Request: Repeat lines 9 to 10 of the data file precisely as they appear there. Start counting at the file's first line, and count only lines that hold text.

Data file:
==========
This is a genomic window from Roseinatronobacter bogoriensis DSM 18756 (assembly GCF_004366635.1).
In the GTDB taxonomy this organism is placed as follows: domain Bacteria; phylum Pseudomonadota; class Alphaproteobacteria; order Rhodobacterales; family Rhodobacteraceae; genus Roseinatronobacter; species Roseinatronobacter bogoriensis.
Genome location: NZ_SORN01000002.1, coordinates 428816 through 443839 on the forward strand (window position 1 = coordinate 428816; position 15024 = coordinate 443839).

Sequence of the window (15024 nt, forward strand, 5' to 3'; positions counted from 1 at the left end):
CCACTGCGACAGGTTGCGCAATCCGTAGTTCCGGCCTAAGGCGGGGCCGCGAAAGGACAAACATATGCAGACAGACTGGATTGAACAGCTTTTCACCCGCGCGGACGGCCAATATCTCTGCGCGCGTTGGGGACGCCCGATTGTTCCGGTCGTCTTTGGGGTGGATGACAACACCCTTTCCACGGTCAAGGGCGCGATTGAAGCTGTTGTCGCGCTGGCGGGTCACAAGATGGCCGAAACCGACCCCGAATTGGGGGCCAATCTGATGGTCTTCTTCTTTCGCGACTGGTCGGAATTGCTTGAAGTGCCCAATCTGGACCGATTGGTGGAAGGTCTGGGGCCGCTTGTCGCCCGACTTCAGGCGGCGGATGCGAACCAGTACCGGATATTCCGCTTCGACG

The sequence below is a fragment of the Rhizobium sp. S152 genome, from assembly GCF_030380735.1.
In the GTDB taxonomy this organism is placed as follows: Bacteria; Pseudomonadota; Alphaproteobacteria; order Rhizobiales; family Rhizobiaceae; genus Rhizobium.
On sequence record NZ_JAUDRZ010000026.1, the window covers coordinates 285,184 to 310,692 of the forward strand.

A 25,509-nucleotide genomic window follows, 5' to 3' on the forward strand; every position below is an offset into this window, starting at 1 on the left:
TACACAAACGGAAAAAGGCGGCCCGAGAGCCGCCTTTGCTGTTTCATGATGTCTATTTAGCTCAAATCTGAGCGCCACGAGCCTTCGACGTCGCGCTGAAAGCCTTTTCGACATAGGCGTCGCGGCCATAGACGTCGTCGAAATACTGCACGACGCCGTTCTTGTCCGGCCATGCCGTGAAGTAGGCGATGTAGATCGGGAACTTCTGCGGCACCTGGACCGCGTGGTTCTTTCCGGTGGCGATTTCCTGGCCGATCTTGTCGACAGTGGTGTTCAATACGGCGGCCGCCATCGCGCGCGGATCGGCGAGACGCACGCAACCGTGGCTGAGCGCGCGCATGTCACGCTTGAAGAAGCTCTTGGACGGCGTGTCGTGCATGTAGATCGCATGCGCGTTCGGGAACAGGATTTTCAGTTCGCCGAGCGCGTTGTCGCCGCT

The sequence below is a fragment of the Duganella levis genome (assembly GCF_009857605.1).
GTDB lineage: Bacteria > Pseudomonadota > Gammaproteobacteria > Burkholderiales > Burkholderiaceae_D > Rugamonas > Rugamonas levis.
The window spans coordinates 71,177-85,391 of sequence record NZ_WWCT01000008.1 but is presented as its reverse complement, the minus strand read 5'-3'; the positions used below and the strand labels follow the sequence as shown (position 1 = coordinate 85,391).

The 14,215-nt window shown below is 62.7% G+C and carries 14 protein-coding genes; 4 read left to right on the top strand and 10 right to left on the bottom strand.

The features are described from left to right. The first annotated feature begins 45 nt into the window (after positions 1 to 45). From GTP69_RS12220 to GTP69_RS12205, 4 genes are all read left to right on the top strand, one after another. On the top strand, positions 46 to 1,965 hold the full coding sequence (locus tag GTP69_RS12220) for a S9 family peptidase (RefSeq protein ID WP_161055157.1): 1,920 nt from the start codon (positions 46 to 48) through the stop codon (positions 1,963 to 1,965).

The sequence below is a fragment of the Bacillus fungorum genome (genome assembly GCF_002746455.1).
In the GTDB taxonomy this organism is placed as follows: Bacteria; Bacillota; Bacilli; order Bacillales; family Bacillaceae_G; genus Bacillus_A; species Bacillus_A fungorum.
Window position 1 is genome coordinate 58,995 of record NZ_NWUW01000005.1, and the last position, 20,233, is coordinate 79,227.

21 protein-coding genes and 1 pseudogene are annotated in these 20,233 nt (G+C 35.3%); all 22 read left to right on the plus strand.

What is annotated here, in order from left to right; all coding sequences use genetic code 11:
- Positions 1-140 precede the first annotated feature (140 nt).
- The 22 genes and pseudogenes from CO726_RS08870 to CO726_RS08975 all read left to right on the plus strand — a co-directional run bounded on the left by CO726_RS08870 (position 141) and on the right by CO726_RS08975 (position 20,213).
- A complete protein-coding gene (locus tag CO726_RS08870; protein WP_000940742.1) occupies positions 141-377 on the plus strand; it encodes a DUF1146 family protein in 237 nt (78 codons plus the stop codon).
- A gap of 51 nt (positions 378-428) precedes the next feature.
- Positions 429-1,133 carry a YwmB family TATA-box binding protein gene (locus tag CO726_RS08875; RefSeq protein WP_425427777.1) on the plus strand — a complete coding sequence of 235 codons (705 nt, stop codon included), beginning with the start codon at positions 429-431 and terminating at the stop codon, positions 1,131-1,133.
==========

A 25,509-nucleotide genomic window follows, 5' to 3' on the forward strand; every position below is an offset into this window, starting at 1 on the left:
TACACAAACGGAAAAAGGCGGCCCGAGAGCCGCCTTTGCTGTTTCATGATGTCTATTTAGCTCAAATCTGAGCGCCACGAGCCTTCGACGTCGCGCTGAAAGCCTTTTCGACATAGGCGTCGCGGCCATAGACGTCGTCGAAATACTGCACGACGCCGTTCTTGTCCGGCCATGCCGTGAAGTAGGCGATGTAGATCGGGAACTTCTGCGGCACCTGGACCGCGTGGTTCTTTCCGGTGGCGATTTCCTGGCCGATCTTGTCGACAGTGGTGTTCAATACGGCGGCCGCCATCGCGCGCGGATCGGCGAGACGCACGCAACCGTGGCTGAGCGCGCGCATGTCACGCTTGAAGAAGCTCTTGGACGGCGTGTCGTGCATGTAGATCGCATGCGCGTTCGGGAACAGGATTTTCAGTTCGCCGAGCGCGTTGTCGCCGCT